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Jesus Hernandez

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Everything posted by Jesus Hernandez

  1. The patina turned out beautifully.
  2. Very natural pose for the cat and it fits just right with the background. Using images that are close to you as inspiration certainly works for you. Can't wait to see it after the patina, Tiaan.
  3. Geoff, there is no need to start a new thread. Go over to the bloomers and buttons section and search for Aristotle furnace or Ole Evenstad. The process of carburizing iron in an open charcoal fire has been described there.
  4. I would be careful about about making an absolute statement like " You cannot carburize iron in any kind of open system. " I will be glad to show you how I can carburize in an OPEN charcoal fire or even in my propane forge.
  5. I have also tried this technique and successfully welded mild steel and wrought iron with it, drew out the billet and COLD worked the edges after turning it 90 degrees causing severe deformation (upsetting) looking for delaminations but saw none.
  6. Good job, Jan. Use a bar as thick as the billet. It will last longer.
  7. I was not very clear in my description. One of the most common methods of patina in Japan is called niage. For this patina you mix rokusho and cupric sulfate in varied proportions and concentrations. As Tyler said, I suggested a simple method of approximating the rokusho component of the niage patina. What I described is called vergigris in Western terminology. The composition of verdigris is variable and could be copper acetate (if vinegar is present) which is mainly green in color or copper chloride (when sea salt is in the mix) or copper carbonate and other copper salts in various composit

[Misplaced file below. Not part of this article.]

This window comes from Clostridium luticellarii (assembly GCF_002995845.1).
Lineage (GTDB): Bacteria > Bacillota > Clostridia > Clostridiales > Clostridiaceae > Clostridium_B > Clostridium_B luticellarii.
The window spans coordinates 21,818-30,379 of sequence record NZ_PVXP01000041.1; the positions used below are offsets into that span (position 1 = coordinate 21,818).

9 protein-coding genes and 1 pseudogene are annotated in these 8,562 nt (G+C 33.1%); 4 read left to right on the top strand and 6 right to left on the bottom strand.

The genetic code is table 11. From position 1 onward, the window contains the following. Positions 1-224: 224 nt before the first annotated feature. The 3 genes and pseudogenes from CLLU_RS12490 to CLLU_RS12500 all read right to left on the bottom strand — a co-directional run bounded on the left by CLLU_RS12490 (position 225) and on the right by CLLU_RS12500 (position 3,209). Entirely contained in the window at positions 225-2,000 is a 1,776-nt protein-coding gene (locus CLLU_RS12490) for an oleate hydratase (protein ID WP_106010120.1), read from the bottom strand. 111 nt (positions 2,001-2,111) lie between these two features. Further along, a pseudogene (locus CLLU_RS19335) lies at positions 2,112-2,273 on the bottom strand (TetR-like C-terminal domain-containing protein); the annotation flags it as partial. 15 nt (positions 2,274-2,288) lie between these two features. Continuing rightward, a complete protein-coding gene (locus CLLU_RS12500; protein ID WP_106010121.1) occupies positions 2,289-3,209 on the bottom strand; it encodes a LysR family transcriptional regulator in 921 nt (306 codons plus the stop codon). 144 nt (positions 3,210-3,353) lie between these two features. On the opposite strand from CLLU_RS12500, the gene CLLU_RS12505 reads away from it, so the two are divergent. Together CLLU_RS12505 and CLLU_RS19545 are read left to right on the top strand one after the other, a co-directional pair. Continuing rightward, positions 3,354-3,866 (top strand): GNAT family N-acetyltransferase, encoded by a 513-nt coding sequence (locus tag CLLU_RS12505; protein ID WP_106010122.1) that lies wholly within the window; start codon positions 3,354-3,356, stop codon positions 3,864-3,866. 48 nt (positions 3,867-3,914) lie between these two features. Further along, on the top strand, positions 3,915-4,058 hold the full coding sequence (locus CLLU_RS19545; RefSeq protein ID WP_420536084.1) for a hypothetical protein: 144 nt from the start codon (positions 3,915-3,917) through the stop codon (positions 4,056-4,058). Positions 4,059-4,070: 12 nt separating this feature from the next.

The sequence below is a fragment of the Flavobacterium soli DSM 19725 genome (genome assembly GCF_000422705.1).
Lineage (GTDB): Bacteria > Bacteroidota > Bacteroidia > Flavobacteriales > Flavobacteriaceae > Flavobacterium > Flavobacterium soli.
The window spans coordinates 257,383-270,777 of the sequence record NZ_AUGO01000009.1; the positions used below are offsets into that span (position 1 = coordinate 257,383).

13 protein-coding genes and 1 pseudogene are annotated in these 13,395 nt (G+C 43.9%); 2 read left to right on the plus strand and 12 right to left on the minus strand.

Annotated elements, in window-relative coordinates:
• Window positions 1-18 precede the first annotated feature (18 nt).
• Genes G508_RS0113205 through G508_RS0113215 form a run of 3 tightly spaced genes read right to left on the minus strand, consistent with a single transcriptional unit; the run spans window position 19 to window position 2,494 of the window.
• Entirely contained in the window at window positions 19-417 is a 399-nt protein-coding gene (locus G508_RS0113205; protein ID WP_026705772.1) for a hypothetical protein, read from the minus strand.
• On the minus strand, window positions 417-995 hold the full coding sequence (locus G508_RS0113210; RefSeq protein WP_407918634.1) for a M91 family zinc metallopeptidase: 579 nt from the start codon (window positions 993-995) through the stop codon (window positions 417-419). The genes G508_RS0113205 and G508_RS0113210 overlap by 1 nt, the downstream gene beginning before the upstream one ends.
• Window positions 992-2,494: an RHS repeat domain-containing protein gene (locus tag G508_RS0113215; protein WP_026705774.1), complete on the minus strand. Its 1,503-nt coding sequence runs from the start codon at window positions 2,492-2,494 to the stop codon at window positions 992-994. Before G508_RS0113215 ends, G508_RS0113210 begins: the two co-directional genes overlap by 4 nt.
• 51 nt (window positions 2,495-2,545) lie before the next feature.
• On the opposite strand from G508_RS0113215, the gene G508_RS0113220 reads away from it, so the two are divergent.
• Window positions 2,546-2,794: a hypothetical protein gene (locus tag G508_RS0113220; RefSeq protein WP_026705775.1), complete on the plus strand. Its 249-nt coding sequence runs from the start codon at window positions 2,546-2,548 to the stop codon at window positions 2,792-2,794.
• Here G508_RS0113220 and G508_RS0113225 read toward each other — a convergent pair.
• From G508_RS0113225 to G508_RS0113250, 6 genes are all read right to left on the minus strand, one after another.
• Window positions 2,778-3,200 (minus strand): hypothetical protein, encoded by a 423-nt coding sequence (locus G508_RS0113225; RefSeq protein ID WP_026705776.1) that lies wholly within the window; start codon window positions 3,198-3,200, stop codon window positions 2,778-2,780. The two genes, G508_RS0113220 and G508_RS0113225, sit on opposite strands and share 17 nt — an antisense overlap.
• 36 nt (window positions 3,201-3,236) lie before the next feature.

8. Vinegar and salt left alone in a copper pot for a good while could be used in a pinch as an alternative to the commercial rokusho.
  9. Masterful. No need to comment on the details, simply sit back, contemplate and take it all in. There is a lot to notice.
  10. Great job, Jack. I particularly like how you oriented the grain of the steel.
  11. I like the pattern on the first one. Very organic.
  12. Jan, have you been able to forge/weld any of your decarburized cast iron?
  13. Yes on the cross bar (hadome) for me. I would also add the end cap (ishizuki) and some other adornments (bands). Looking good.
  14. Way to go, guys! Thank you to EVERYONE who attended, participated or helped in the event. Specially to our gracious hosts for doing it again a seventh time. I came back home with 13-14 kg of cast iron from the smelt which will be put through experiments aimed at decarburizing and making steel hopefully worthy of turning into blades. I greatly enjoyed the company of all. Thank you.
  15. You are bad, Doug. You can't do that to me. Now the wait it's going to be even worse!
  16. Looking forward to the event this year. I plan on running a full smelt with the help of Denis. Mark, Zeb and Chris will be busy burning holes in everyone's shirts running hearth furnaces. We can always use help Friday getting the charcoal chopped and ready to burn on Saturday. Denis and I will arrive around noon on Friday to set up the smelter. I have a plate and a fork already in hand for the moment Doug says go!
  17. Nah. The wagon with all the food. BTW, I just recalled that we did all this without a scale to weight the ore but fortunately we had Denis' fancy charging tools.
  18. I was not worried, that's just the way I look when I am thinking. I feel that we worked together very well as a team, each one of us making the best of our own skills and contributing to a good end.
  19. Thank you, guys for a great time. Regardless of my opinion about the nasty slag and how it keeps destroying my furnaces, the iron bloom we made was one of the most dense and solid that I have ever seen.
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